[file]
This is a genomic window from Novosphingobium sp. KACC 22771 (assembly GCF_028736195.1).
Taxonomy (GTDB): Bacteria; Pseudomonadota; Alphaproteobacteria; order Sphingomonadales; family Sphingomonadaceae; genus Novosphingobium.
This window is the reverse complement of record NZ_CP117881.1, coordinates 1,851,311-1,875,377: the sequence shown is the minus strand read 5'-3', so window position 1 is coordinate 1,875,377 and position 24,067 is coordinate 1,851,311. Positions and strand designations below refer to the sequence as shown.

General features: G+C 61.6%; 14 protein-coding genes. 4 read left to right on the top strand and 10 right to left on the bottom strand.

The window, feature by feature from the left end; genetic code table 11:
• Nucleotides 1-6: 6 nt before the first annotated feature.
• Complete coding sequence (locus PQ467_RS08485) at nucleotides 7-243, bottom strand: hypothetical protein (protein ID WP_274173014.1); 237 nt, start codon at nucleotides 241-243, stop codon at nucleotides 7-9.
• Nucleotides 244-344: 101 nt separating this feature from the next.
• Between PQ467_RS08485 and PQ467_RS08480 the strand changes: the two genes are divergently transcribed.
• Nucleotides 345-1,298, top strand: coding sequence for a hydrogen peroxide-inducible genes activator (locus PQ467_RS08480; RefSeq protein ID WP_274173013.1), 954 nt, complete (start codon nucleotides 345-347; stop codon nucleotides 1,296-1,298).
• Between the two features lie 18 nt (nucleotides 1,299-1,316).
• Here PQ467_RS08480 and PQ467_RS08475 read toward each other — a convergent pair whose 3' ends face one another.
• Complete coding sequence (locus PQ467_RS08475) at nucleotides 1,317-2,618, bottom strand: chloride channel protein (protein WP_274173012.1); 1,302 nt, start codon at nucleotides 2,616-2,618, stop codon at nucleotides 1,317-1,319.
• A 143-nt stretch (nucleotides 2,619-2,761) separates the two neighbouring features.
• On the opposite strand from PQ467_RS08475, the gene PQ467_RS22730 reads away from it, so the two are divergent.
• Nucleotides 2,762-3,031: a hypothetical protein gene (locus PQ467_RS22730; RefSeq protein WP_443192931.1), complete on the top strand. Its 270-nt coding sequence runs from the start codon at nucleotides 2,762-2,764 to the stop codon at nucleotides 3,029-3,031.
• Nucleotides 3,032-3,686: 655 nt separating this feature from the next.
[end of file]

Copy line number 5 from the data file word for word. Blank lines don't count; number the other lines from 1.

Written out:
The window, feature by feature from the left end; genetic code table 11: